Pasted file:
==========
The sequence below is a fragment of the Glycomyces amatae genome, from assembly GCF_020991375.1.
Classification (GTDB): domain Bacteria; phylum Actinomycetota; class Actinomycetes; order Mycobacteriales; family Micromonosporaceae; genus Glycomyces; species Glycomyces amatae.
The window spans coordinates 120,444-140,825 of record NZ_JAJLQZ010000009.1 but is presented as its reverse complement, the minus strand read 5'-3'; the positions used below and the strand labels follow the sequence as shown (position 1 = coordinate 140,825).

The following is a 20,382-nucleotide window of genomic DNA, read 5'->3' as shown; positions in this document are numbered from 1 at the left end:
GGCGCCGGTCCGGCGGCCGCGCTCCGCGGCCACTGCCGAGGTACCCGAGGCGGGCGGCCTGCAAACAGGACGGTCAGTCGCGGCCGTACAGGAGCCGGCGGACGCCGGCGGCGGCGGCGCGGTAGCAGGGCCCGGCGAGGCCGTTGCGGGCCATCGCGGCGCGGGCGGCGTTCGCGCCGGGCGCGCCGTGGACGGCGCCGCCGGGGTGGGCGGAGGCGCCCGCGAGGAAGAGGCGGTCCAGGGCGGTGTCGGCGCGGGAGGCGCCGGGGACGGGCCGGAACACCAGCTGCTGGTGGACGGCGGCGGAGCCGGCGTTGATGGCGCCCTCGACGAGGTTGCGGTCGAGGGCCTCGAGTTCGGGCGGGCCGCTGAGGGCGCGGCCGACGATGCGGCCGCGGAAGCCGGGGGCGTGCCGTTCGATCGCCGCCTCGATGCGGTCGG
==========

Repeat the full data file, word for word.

The sequence below is a fragment of the Glycomyces amatae genome, from assembly GCF_020991375.1.
Classification (GTDB): domain Bacteria; phylum Actinomycetota; class Actinomycetes; order Mycobacteriales; family Micromonosporaceae; genus Glycomyces; species Glycomyces amatae.
The window spans coordinates 120,444-140,825 of record NZ_JAJLQZ010000009.1 but is presented as its reverse complement, the minus strand read 5'-3'; the positions used below and the strand labels follow the sequence as shown (position 1 = coordinate 140,825).

The following is a 20,382-nucleotide window of genomic DNA, read 5'->3' as shown; positions in this document are numbered from 1 at the left end:
GGCGCCGGTCCGGCGGCCGCGCTCCGCGGCCACTGCCGAGGTACCCGAGGCGGGCGGCCTGCAAACAGGACGGTCAGTCGCGGCCGTACAGGAGCCGGCGGACGCCGGCGGCGGCGGCGCGGTAGCAGGGCCCGGCGAGGCCGTTGCGGGCCATCGCGGCGCGGGCGGCGTTCGCGCCGGGCGCGCCGTGGACGGCGCCGCCGGGGTGGGCGGAGGCGCCCGCGAGGAAGAGGCGGTCCAGGGCGGTGTCGGCGCGGGAGGCGCCGGGGACGGGCCGGAACACCAGCTGCTGGTGGACGGCGGCGGAGCCGGCGTTGATGGCGCCCTCGACGAGGTTGCGGTCGAGGGCCTCGAGTTCGGGCGGGCCGCTGAGGGCGCGGCCGACGATGCGGCCGCGGAAGCCGGGGGCGTGCCGTTCGATCGCCGCCTCGATGCGGTCGG